Maloney right-hander throws no-hitter at Platt

Maloney right-hander throws no-hitter at Platt

MERIDEN — Nobody was more surprised than Mike Charest as he approached a post-game huddle in front of the Maloney dugout.

One fact was certain: Charest had just tossed a complete game in a memorable pitcher’s duel against Jason Sullivan and Joe Gulino enjoyed a perfect evening at the plate as the Spartans defeated Platt, 4-1, in the first meeting of the season between the CCC South-White Division rivals Saturday in a steady drizzle at Ceppa Field.

The question at hand concerned a play in the Platt fifth.

The Panthers trailed 2-1 with two out and nobody on base when Dylan Dudley tapped a ball toward third base. Jeff Massicotte did not field it cleanly. Dudley runs well and reached without a throw. Was it a hit or was it an error? The answer in a regular season high school game can only come from the home scorer, who jotted it down as an error.

Howie Hewitt conferred with his assistant Rob Tencza. They both nodded. Error, it was. Congratulations, Mike.

“Awesome,” Charest said. “I honestly was just concentrating on get the next batter on every at-bat. It paid off for me at the end.”

He paused.

“God, I’m just speechless,” he added, “It’s my first one so I’m pretty excited right now.”

Charest (2-3) had a one-hitter on April 11 in the second game of the season on the road against Manchester. The no-no slipped away from him late in the game. This one may have slipped as it rolled across the wet infield but Charest nailed it down without the usual tension that accompanies the final frame of such gems.

“He’s very capable,” Maloney coach Howie Hewitt said. “We need him to come around on the mound and at bat. Nobody has worked harder to prepare himself before the season or during the season. Every day he’s working his rear end off. The other day, he and a couple of the other guys stayed for an hour extra after everybody went home so I’m happy for him.”

Charest walked four and struck out seven. He walked the first two hitters of the game, then retired 14 in a row before Dudley’s roller to third. He walked C.J. Febles but fanned Drew Abrahante to end the inning. An error by the catcher on a topper by Owen O’Keefe in front of the plate extended the Platt seventh. Dudley drew a walk but Charest caught Febles looking to end the game.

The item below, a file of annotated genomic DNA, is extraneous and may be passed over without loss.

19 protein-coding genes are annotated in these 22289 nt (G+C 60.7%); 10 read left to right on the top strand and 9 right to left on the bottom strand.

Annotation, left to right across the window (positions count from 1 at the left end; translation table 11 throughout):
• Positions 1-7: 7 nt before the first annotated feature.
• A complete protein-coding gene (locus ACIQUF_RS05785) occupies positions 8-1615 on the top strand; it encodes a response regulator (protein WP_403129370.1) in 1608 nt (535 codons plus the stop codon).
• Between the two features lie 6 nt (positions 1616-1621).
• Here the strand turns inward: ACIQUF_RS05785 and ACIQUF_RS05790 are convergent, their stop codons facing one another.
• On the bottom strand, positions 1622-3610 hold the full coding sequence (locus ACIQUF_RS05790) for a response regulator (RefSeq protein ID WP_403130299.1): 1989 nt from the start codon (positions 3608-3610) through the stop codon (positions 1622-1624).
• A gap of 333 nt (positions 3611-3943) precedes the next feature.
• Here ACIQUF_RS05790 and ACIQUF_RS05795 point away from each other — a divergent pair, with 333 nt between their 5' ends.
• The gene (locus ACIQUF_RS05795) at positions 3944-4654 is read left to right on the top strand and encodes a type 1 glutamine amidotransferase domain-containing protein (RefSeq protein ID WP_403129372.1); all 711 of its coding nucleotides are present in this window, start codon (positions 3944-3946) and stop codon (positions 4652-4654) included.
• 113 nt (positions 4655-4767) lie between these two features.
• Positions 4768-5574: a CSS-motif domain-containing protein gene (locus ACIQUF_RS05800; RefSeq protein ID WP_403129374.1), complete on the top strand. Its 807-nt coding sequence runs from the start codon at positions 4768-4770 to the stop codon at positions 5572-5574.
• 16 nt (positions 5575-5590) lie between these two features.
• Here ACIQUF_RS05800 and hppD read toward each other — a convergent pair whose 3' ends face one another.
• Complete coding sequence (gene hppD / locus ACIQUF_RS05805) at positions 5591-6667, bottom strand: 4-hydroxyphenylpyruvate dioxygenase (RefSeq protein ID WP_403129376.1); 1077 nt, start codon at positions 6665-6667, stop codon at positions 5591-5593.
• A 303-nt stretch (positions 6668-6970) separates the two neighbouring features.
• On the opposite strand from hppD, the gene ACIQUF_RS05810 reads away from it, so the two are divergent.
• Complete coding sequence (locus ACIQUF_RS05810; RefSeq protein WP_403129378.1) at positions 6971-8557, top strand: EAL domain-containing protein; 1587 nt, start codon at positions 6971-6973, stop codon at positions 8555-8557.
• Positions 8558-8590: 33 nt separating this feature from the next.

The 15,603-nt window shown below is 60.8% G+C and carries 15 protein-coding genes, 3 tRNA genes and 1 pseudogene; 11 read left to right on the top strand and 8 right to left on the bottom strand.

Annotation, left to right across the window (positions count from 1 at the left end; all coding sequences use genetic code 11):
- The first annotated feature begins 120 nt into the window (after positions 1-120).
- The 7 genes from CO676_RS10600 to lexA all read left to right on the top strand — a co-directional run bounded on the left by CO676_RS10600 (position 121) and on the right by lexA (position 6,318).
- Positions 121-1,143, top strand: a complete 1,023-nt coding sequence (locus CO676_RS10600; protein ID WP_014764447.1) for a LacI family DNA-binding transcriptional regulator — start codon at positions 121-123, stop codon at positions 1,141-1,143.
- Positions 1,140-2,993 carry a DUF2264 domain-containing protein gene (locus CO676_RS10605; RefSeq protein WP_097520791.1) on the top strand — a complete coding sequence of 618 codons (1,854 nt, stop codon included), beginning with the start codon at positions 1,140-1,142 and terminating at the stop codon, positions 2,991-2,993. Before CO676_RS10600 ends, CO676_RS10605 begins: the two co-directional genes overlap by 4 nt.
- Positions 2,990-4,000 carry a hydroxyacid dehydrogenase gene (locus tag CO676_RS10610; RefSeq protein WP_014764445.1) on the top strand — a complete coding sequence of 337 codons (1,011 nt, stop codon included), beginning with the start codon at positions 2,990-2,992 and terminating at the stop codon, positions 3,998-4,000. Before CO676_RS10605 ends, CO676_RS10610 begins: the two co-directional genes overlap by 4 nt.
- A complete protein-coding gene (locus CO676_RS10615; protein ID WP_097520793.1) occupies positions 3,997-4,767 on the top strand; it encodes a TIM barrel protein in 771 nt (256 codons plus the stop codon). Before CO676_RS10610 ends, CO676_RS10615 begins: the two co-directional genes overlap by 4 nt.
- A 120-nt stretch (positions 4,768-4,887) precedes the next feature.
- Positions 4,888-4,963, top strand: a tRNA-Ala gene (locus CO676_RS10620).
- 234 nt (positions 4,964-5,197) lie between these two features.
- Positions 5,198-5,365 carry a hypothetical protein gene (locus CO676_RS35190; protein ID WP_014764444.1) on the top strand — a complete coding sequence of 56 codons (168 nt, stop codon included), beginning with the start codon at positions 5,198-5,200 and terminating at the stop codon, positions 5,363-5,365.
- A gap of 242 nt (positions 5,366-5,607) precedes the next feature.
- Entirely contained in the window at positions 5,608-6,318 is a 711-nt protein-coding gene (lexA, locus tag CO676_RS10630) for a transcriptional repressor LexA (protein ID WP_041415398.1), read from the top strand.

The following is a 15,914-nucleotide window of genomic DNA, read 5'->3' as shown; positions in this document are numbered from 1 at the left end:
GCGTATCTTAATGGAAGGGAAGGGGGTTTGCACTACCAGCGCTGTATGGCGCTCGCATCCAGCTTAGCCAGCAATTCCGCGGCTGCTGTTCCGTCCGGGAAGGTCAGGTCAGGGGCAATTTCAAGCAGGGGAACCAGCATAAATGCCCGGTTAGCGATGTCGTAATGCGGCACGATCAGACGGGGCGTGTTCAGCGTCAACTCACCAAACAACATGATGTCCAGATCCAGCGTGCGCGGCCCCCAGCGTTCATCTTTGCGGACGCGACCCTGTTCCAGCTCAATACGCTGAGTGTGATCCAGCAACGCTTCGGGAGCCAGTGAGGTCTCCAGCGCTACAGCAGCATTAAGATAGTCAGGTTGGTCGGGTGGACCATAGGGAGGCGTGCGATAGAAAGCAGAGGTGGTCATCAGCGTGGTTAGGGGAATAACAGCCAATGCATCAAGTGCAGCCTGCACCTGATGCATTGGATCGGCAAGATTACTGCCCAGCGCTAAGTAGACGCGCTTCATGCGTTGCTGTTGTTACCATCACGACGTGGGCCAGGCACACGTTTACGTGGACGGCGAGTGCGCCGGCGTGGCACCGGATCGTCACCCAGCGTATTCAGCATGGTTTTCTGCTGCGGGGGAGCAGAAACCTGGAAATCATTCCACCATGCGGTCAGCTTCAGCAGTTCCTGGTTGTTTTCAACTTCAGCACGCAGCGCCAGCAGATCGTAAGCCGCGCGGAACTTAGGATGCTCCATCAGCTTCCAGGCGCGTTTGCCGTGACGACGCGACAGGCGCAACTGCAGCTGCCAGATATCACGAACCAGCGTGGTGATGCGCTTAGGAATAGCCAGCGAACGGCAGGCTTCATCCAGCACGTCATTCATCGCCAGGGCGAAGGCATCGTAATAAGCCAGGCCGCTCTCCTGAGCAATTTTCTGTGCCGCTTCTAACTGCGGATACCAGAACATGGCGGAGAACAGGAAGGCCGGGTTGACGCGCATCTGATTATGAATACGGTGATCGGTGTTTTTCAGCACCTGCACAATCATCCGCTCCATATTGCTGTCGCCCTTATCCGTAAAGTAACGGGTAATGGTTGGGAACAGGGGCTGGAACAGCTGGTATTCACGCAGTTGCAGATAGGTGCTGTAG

Hewitt was unable to put it in historical perspective without checking the record.

“We may not have ever had one before. I think Brian Robinson threw one but that was a long time ago,” Hewitt said. “Charlie [Hesseltine] never did. Ty [Bongiovanni] never did. They just won every game they pitched.”

The two first-inning walks by Mikey Rojas and Cameron Coon led to the Platt run. Coon fell behind 0-2 but battled Charest through a 10-pitch at-bat and watched a couple tight sliders slip just outside the zone as the game began in shaky fashion for the Spartans (4-6, 2-3).

Rojas stole second and went to third on a wild pitch during Coon’s at-bat. Coon was caught by Charest as he tried to steal second for the inning’s first out.

Devyn McCarty lifted a sacrifice fly to right to give the Panthers (8-5, 4-2) the lead, but that was the extent of their scoring.

“[Charest] does a great job every time he faces us,” Platt coach Tim Redican said. “He doesn’t have his best stuff early so it was important for us to jump on him early but his stuff gets better as the game goes. He makes it real tough. They made the plays, we didn’t.”

Maloney took the lead for good against Sullivan (2-2) in the third.

Aidan Clancy drew a one-out walk. With two down, Sebby Grignano hit a drive that caromed off the left fielder’s glove for an error, enabling Clancy to score from first. Grignano, perched at second after the miscue, pulled into third on a passed ball. Gulino (2-for-2, 2 RBI) drilled a clean single to left for a 2-1 Maloney edge.

Errors continue to plague the Panthers, who have now allowed 41 unearned runs on the season. Nine have come at Sullivan’s expense.

Maloney tacked on a run in the fifth.

Nick Boehler hit a looping pop that found turf between the pitcher’s mound and shortstop. He took second on a walk to Grignano and both moved up on a wild pitch. Gulino worked the count full and launched a sacrifice fly.

“That was the biggest at-bat,” Hewitt said. “He battled 2-2, 3-2 and gets the sacrifice fly. That’s huge in a game like this.”

Maloney’s final run came in the sixth. Pinch-hitter Joe Golebiewski was hit by a pitch with one out. Massicotte lined a single to center sending Goliebiewski to third on a perfectly executed hit-and-run play. Clancy drove in the run with a sharp single to left.

Sullivan went the distance, allowed just five hits and a walk while striking out three.

“He was great. We can’t ask for more,” Redican said. “Where he got hurt is when he fell behind in the count. You can go 1-0 but he got hurt when he went behind 3-1, 2-0. When he’s having a good time out there, you could see it on his face. He’s tough to beat.”

The game had been postponed twice prior to sneaking it in between raindrops Saturday. Hewitt praised the effort of head groundskeeper John Gemmel for neutralizing the effects of all the recent rain to get the game in.


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